Once the “iftop” values are converted from Gigibit to Gigabit, they also match the results by “iperf” and the raw Linux network device counters.

Linux md-RAID scalability on a 10 Gigabit network

The question for today is – does Linux md-RAID scale to 10 Gbit/s?

I wanted to build a proof of concept for a scalable, highly available, fault tolerant, distributed block storage, which utilizes commodity hardware, runs on a 10 Gigabit Ethernet network, and uses well-tested open-source technologies. This is a simplified version of Ceph. The only single point of failure in this cluster is the client itself, which is inevitable in any solution.

Here is an overview diagram of the setup:
Linux md-RAID scalability on a 10 Gigabit network

My test lab is hosted on AWS:

  • 3x “c4.8xlarge” storage servers
    • each of them has 5x 50 GB General Purpose (SSD) EBS attached volumes which provide up to 160 MiB/s and 3000 IOPS for extended periods of time; practical tests shown 100 MB/s sustained sequential read/write performance per volume
    • each EBS volume is managed via LVM and there is one logical volume with size 15 GB
    • each 15 GB logical volume is being exported by iSCSI to the client machine
  • 1x “c4.8xlarge” client machine
    • the client machine initiates an iSCSI connection to each single 15 GB logical volume, and thus has 15 identical iSCSI block devices (3 storage servers x 5 block devices = 15 block devices)
    • to achieve a 3x replication factor, the block devices from each storage server are grouped into 5x mdadm software RAID-1 (mirror) devices; each RAID-1 device “md1″ to “md5″ contains three disks from a different storage server, so that if one or two of the storage servers fail, this won’t affect the operation of the whole RAID-1 device
    • all RAID-1 devices “md1″ to “md5″ are grouped into a single RAID-0 (stripe), in order to utilize the full bandwidth of all devices into a single block device, namely the “md99″ RAID-0 device, which also combines the size capacity of all “md1″ to “md5″ devices and it equals to 75 GB
  • 10 Gigabit network in a VPC using Jumbo frames
  • the storage servers and the client machine were limited on boot to 4 CPUs and 2 GB RAM, in order to minimize the effect of the Linux disk cache
  • only sequential and random reading were benchmarked
  • Linux md RAID-1 (mirror) does not read from all underlying disks by default, so I had to create a RAID-1E (mirror) configuration; more info here and here; the “mdadm create” options follow: --level=10 --raid-devices=3 --layout=o3 Continue reading

The “cp” command may corrupt your files on Debian Wheezy

We recently had two files corrupted on Debian Wheezy (the current “stable” release). The first one had some garbage, instead of the real data, the other had only zero characters. Only a small part of the files of about 3K was corrupted. This affects both “ext3″ and “ext4″ file-systems.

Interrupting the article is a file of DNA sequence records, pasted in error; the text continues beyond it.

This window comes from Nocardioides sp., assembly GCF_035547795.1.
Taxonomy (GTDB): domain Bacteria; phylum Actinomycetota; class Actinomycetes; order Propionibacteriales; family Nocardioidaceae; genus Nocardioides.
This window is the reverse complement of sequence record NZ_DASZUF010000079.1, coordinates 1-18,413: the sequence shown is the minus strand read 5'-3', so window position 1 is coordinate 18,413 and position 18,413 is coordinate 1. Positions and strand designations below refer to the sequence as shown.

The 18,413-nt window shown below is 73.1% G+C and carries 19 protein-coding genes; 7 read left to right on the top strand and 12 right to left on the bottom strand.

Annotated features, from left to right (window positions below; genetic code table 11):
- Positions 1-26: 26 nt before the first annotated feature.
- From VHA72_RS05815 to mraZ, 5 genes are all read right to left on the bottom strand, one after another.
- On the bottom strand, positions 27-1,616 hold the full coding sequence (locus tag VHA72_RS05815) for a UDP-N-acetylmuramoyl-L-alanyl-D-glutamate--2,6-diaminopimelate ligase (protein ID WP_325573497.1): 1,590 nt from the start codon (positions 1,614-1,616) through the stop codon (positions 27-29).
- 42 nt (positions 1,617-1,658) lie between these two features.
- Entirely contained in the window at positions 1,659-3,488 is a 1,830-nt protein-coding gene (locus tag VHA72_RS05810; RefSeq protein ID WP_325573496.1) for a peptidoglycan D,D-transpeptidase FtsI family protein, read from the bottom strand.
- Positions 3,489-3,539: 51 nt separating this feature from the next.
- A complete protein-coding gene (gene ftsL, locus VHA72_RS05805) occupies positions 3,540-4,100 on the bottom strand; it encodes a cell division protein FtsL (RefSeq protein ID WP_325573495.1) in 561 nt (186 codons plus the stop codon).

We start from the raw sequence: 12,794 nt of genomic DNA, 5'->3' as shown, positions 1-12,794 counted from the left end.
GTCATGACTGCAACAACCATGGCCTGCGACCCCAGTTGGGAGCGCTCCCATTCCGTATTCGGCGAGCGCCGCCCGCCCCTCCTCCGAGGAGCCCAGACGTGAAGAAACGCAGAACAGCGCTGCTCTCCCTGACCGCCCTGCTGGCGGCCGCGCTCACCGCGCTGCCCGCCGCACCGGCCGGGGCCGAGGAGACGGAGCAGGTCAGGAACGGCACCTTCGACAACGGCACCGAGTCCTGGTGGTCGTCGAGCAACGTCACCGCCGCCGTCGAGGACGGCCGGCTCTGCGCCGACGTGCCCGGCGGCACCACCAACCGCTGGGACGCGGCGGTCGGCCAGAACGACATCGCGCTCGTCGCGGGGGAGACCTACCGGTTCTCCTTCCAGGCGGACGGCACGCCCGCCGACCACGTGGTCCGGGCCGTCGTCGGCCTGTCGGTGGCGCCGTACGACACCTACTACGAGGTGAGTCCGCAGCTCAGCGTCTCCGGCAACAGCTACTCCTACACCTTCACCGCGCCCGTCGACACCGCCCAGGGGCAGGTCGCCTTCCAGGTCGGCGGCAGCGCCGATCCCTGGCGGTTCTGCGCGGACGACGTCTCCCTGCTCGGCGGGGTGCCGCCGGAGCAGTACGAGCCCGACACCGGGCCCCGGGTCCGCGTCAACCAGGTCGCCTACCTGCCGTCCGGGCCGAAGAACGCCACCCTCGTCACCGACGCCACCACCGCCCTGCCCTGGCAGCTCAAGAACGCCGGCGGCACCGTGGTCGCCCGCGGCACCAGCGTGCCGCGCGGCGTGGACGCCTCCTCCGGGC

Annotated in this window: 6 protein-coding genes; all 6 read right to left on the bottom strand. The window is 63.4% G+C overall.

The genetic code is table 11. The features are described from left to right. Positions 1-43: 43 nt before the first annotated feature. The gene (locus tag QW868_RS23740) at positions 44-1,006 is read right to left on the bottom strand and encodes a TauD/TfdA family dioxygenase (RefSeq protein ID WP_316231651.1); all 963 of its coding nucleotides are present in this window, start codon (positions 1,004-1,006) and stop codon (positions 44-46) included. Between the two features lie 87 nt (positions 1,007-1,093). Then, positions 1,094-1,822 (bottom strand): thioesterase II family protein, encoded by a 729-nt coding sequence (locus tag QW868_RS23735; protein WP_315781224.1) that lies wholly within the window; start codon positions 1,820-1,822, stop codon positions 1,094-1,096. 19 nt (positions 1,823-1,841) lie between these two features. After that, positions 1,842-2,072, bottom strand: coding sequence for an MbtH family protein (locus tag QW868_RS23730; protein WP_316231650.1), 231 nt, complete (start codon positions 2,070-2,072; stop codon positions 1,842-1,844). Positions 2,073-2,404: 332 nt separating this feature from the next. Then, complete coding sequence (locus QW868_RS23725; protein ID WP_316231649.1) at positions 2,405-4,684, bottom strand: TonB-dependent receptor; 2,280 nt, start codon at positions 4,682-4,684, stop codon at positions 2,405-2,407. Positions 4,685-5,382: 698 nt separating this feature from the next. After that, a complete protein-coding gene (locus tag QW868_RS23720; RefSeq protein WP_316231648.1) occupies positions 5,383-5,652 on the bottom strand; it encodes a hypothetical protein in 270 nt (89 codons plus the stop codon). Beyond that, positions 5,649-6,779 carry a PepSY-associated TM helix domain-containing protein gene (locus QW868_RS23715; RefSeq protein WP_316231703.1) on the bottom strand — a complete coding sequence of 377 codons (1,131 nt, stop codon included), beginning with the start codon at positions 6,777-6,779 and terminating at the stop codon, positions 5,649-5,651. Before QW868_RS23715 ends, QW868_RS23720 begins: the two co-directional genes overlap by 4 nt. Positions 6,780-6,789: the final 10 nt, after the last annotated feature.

It turns out to be a free-memory read bug in cp from coreutils-[8.11..8.19] reported to GNU in Oct/2012. Almost a year ago it was also reported to Debian in Apr/2014 with severity “grave“.

Today we test if the bug is fixed using the PoC given in the original GNU bug report:

$ perl -e 'for (1..3333) { sysseek (*STDOUT, 4096, 1)' -e '&& syswrite (*STDOUT, "a" x 1024) or die "$!"}' > j

$ valgrind cp j j2

==13175== Memcheck, a memory error detector
==13175== Copyright (C) 2002-2011, and GNU GPL'd, by Julian Seward et al.
==13175== Using Valgrind-3.7.0 and LibVEX; rerun with -h for copyright info
==13175== Command: cp j j2
==13175== 
==13175== Invalid read of size 4
==13175==    at 0x8051229: ??? (in /bin/cp)
==13175==    by 0x153FFF: ???
==13175==  Address 0x424ed0c is 1,356 bytes inside a block of size 1,440 free'd
==13175==    at 0x40283EE: realloc (vg_replace_malloc.c:632)
==13175==    by 0x805820B: ??? (in /bin/cp)
==13175==    by 0x153FFF: ???

...

==15843== ERROR SUMMARY: 15 errors from 9 contexts (suppressed: 25 from 6)

It turns out that the bug is not fixed in Debian. Unfortunately, upgrade of the “coreutils” package from Jessie is not an option, where this bug is not present. The “coreutils” package from Jessie depends on a newer “libc6″ and futhermore would introduce too many (untested) changes to the core utils.

Here is how to rebuild the “coreutils” package by applying the “cp” data corruption patch:

root@machine1:~# cowbuilder --login

COW-machine1:~# apt-get update
COW-machine1:~# apt-get upgrade

COW-machine1:~# mkdir /root/coreutils
COW-machine1:~# cd /root/coreutils

COW-machine1:~/coreutils# apt-get source coreutils
COW-machine1:~/coreutils# apt-get build-dep coreutils

COW-machine1:~/coreutils# cd coreutils-8.13
COW-machine1:~/coreutils/coreutils-8.13# wget 'http://git.savannah.gnu.org/cgit/coreutils.git/patch/?id=64aef5fb9afecc023a6e719da161dbbf450908b8' -O cp-avoid_data_corrupting_free_memory_read.patch

COW-machine1:~/coreutils/coreutils-8.13# patch -p1 < cp-avoid_data_corrupting_free_memory_read.patch
COW-machine1:~/coreutils/coreutils-8.13# DEBFULLNAME='Admin Team' DEBEMAIL='box@example.com' dch --local '~patched' 'Local build with cp data corruption patch'
COW-machine1:~/coreutils/coreutils-8.13# dpkg-buildpackage -b -rfakeroot

root@machine1:~# cp /var/cache/pbuilder/build/cow.1385/root/coreutils/coreutils_8.13-3.5~patched1_i386.deb /root/tmp/

Finally, you need to install the “.deb” file on your system and prevent APT from auto-upgrading it. You’d need to recompile it every time Debian “stable” releases a mainstream update for “cureutils”. This doesn’t happen that often. Furthermore, we hope that Debian will react to the bug report and will fix the bug in their source tree for Wheezy “stable”.